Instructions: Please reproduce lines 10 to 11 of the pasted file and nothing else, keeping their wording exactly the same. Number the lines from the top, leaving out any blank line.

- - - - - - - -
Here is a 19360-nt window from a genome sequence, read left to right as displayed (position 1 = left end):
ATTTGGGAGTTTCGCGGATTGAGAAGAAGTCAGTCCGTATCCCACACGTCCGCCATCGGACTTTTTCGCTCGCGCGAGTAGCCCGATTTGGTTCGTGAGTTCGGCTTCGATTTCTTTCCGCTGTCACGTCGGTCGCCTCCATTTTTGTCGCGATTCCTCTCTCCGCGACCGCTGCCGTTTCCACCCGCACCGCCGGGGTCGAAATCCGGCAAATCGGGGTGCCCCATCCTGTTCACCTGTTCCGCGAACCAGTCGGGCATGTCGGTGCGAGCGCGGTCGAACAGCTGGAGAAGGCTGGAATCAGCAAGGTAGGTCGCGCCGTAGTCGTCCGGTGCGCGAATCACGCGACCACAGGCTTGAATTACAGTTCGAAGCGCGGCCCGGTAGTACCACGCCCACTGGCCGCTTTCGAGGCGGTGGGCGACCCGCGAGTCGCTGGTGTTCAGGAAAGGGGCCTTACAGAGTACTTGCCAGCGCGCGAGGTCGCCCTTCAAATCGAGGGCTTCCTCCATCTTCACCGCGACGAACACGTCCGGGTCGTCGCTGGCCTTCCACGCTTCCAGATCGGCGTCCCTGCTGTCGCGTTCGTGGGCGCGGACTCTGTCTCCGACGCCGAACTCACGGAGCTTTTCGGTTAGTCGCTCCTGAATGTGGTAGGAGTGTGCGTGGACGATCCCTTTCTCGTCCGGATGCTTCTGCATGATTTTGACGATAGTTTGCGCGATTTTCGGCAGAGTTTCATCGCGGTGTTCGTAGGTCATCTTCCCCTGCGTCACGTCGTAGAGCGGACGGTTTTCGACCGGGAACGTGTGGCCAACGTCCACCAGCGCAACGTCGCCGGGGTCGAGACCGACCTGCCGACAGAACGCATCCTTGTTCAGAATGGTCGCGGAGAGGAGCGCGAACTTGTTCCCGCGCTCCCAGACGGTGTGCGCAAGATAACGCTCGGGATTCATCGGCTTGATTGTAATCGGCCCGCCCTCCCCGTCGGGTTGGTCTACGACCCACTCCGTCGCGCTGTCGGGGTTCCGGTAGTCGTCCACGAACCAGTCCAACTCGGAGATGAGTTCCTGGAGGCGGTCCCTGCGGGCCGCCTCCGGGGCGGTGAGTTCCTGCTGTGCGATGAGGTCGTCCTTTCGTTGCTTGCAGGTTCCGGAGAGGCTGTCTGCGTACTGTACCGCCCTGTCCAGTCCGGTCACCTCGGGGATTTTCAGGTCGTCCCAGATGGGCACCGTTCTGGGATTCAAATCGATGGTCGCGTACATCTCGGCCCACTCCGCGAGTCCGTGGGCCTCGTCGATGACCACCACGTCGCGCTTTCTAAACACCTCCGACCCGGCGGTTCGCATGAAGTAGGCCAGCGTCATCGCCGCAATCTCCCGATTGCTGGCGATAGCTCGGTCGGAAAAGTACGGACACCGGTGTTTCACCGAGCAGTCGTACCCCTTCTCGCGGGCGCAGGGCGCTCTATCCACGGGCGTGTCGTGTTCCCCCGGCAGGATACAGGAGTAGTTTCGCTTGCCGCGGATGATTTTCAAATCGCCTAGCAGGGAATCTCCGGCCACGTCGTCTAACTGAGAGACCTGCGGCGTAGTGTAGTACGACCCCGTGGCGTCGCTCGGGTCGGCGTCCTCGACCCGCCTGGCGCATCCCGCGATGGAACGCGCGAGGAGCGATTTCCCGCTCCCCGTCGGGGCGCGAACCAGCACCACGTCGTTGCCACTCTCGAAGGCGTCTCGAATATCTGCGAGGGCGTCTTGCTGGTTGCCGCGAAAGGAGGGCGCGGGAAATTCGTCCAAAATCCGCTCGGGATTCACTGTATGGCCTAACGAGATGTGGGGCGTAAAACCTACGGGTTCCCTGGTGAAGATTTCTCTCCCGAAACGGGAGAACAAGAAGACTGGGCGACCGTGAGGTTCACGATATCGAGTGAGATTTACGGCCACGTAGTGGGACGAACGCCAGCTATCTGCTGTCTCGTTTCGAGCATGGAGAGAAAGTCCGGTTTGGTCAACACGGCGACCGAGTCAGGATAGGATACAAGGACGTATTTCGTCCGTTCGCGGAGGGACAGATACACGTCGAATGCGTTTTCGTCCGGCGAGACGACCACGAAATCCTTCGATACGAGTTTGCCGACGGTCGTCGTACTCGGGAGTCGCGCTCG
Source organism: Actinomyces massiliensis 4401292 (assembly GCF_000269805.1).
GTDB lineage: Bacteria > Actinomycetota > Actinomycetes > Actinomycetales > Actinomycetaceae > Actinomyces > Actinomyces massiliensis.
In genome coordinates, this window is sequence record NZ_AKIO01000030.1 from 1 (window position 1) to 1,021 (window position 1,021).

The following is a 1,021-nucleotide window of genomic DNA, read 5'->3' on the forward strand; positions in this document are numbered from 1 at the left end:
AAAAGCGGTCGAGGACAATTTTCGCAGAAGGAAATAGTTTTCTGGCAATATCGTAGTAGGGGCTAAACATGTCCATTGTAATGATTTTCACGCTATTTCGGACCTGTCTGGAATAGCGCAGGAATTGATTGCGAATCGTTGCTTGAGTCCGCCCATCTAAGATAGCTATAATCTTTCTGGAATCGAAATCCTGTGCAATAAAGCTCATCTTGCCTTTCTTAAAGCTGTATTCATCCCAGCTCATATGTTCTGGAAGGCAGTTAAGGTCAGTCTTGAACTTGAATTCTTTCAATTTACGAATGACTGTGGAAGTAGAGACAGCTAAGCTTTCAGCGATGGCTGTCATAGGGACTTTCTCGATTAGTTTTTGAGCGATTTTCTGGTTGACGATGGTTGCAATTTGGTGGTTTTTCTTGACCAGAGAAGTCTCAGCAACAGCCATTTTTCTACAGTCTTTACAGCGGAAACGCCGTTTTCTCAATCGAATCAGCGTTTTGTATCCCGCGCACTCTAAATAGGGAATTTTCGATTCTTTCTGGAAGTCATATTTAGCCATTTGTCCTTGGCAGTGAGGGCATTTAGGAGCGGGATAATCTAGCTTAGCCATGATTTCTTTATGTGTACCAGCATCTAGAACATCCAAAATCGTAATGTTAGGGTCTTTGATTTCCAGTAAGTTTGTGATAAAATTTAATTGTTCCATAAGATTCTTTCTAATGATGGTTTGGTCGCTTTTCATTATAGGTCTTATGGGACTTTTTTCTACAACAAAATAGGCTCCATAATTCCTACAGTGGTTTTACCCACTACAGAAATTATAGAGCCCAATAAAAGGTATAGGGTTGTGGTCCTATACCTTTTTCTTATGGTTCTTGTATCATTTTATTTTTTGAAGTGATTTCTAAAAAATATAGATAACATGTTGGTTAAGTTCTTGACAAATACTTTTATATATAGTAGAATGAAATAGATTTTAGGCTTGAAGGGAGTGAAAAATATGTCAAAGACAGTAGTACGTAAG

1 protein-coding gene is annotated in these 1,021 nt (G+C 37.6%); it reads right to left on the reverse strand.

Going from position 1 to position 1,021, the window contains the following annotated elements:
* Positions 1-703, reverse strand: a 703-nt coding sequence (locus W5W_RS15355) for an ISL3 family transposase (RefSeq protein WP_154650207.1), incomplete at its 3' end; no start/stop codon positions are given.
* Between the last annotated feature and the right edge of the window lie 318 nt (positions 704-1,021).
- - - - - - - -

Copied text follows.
* Positions 1-703, reverse strand: a 703-nt coding sequence (locus W5W_RS15355) for an ISL3 family transposase (RefSeq protein WP_154650207.1), incomplete at its 3' end; no start/stop codon positions are given.
* Between the last annotated feature and the right edge of the window lie 318 nt (positions 704-1,021).